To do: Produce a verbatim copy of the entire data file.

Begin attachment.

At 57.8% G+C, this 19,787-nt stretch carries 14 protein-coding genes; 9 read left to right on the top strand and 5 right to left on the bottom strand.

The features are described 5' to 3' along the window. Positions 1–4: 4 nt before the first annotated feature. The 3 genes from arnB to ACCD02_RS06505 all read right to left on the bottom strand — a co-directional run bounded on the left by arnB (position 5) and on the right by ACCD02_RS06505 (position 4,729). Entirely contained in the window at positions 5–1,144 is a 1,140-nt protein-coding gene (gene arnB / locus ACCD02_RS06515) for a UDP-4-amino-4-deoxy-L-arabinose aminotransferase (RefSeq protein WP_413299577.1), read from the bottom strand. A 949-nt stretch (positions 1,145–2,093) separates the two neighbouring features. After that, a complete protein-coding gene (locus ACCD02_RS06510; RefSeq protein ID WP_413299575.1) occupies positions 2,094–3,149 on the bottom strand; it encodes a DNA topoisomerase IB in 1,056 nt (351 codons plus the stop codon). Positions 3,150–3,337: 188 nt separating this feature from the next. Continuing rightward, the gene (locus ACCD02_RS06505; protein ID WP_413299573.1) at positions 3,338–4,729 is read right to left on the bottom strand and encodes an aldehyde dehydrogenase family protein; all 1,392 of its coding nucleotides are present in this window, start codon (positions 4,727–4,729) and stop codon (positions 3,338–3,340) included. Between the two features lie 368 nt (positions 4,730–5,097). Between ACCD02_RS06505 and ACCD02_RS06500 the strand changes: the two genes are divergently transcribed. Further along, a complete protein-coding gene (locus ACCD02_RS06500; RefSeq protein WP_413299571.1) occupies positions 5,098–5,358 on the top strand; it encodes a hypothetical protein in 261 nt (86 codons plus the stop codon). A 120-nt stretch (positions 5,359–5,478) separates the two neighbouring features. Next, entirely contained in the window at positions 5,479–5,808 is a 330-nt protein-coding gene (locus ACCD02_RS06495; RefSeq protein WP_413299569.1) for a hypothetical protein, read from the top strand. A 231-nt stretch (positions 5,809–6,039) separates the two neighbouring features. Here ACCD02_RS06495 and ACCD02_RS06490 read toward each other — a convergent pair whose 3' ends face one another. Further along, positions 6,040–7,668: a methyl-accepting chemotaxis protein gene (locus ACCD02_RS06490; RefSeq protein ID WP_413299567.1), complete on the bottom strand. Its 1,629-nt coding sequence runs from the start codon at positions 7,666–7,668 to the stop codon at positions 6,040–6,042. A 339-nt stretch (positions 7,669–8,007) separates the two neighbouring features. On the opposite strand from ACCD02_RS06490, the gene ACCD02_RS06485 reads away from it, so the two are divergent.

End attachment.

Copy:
At 57.8% G+C, this 19,787-nt stretch carries 14 protein-coding genes; 9 read left to right on the top strand and 5 right to left on the bottom strand.

The features are described 5' to 3' along the window. Positions 1–4: 4 nt before the first annotated feature. The 3 genes from arnB to ACCD02_RS06505 all read right to left on the bottom strand — a co-directional run bounded on the left by arnB (position 5) and on the right by ACCD02_RS06505 (position 4,729). Entirely contained in the window at positions 5–1,144 is a 1,140-nt protein-coding gene (gene arnB / locus ACCD02_RS06515) for a UDP-4-amino-4-deoxy-L-arabinose aminotransferase (RefSeq protein WP_413299577.1), read from the bottom strand. A 949-nt stretch (positions 1,145–2,093) separates the two neighbouring features. After that, a complete protein-coding gene (locus ACCD02_RS06510; RefSeq protein ID WP_413299575.1) occupies positions 2,094–3,149 on the bottom strand; it encodes a DNA topoisomerase IB in 1,056 nt (351 codons plus the stop codon). Positions 3,150–3,337: 188 nt separating this feature from the next. Continuing rightward, the gene (locus ACCD02_RS06505; protein ID WP_413299573.1) at positions 3,338–4,729 is read right to left on the bottom strand and encodes an aldehyde dehydrogenase family protein; all 1,392 of its coding nucleotides are present in this window, start codon (positions 4,727–4,729) and stop codon (positions 3,338–3,340) included. Between the two features lie 368 nt (positions 4,730–5,097). Between ACCD02_RS06505 and ACCD02_RS06500 the strand changes: the two genes are divergently transcribed. Further along, a complete protein-coding gene (locus ACCD02_RS06500; RefSeq protein WP_413299571.1) occupies positions 5,098–5,358 on the top strand; it encodes a hypothetical protein in 261 nt (86 codons plus the stop codon). A 120-nt stretch (positions 5,359–5,478) separates the two neighbouring features. Next, entirely contained in the window at positions 5,479–5,808 is a 330-nt protein-coding gene (locus ACCD02_RS06495; RefSeq protein WP_413299569.1) for a hypothetical protein, read from the top strand. A 231-nt stretch (positions 5,809–6,039) separates the two neighbouring features. Here ACCD02_RS06495 and ACCD02_RS06490 read toward each other — a convergent pair whose 3' ends face one another. Further along, positions 6,040–7,668: a methyl-accepting chemotaxis protein gene (locus ACCD02_RS06490; RefSeq protein ID WP_413299567.1), complete on the bottom strand. Its 1,629-nt coding sequence runs from the start codon at positions 7,666–7,668 to the stop codon at positions 6,040–6,042. A 339-nt stretch (positions 7,669–8,007) separates the two neighbouring features. On the opposite strand from ACCD02_RS06490, the gene ACCD02_RS06485 reads away from it, so the two are divergent.